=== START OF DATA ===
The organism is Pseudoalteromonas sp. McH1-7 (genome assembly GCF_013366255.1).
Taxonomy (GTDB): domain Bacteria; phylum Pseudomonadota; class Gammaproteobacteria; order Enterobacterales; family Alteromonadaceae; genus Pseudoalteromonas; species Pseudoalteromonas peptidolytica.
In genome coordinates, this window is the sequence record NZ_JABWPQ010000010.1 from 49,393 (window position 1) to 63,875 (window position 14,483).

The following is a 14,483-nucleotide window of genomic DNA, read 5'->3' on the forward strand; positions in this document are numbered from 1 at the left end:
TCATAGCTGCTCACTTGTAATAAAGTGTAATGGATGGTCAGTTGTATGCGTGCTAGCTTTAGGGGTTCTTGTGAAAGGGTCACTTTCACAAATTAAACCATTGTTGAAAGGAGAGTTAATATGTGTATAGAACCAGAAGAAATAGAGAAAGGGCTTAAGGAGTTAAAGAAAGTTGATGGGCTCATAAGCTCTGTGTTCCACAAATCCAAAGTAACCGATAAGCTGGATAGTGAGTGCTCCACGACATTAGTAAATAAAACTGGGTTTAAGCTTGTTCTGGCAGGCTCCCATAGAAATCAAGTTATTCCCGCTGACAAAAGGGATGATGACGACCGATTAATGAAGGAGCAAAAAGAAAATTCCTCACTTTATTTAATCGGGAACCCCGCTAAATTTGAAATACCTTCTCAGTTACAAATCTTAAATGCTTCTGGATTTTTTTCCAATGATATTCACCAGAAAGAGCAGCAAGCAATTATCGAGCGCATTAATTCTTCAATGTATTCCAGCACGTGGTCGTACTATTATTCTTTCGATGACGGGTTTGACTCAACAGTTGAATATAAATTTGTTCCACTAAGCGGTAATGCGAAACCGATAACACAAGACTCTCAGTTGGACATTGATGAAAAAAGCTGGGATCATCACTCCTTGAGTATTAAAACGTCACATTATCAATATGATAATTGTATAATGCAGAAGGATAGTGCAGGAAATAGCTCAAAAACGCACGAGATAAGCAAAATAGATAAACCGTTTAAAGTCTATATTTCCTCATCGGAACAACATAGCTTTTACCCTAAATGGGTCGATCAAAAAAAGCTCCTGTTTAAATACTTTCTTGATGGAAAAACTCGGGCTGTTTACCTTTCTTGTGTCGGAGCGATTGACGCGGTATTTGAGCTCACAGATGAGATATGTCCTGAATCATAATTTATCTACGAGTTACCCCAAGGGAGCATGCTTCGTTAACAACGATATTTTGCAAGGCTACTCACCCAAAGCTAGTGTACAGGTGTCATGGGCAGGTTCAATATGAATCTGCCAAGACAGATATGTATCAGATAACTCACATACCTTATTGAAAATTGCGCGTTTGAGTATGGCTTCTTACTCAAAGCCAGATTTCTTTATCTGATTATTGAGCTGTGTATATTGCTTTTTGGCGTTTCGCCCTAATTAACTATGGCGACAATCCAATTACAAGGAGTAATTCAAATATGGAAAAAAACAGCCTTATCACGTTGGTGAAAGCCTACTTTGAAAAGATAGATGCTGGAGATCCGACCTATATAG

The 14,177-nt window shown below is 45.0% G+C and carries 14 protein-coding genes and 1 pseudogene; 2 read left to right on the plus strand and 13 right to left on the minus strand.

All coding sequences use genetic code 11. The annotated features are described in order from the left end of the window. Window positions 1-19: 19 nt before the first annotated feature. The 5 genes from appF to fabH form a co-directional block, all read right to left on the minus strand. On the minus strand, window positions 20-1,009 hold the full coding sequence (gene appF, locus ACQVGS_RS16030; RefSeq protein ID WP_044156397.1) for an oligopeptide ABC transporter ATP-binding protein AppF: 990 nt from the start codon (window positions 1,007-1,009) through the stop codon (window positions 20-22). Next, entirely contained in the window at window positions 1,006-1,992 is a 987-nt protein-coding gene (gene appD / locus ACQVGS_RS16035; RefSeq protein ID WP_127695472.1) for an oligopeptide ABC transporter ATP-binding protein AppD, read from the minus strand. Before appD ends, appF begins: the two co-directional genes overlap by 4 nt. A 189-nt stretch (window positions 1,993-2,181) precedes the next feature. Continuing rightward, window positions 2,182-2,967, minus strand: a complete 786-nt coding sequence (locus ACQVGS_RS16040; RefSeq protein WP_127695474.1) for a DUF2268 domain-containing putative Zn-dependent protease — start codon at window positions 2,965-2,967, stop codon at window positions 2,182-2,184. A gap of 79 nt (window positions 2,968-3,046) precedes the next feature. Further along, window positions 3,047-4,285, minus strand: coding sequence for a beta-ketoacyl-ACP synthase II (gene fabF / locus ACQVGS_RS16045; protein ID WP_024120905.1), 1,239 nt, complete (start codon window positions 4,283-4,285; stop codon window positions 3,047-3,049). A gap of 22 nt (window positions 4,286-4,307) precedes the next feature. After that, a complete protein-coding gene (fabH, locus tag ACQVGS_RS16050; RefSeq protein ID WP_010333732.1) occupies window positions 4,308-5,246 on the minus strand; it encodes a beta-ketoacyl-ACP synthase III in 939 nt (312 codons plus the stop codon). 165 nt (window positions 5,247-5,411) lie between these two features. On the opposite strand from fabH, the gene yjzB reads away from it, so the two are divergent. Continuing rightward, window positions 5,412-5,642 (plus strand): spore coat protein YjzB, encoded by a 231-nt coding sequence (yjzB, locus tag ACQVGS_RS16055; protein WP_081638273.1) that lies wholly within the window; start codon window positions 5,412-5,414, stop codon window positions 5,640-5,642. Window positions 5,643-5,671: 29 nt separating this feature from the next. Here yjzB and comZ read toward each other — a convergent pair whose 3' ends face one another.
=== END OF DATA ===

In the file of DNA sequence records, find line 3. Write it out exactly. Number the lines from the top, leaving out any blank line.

In genome coordinates, this window is the sequence record NZ_JABWPQ010000010.1 from 49,393 (window position 1) to 63,875 (window position 14,483).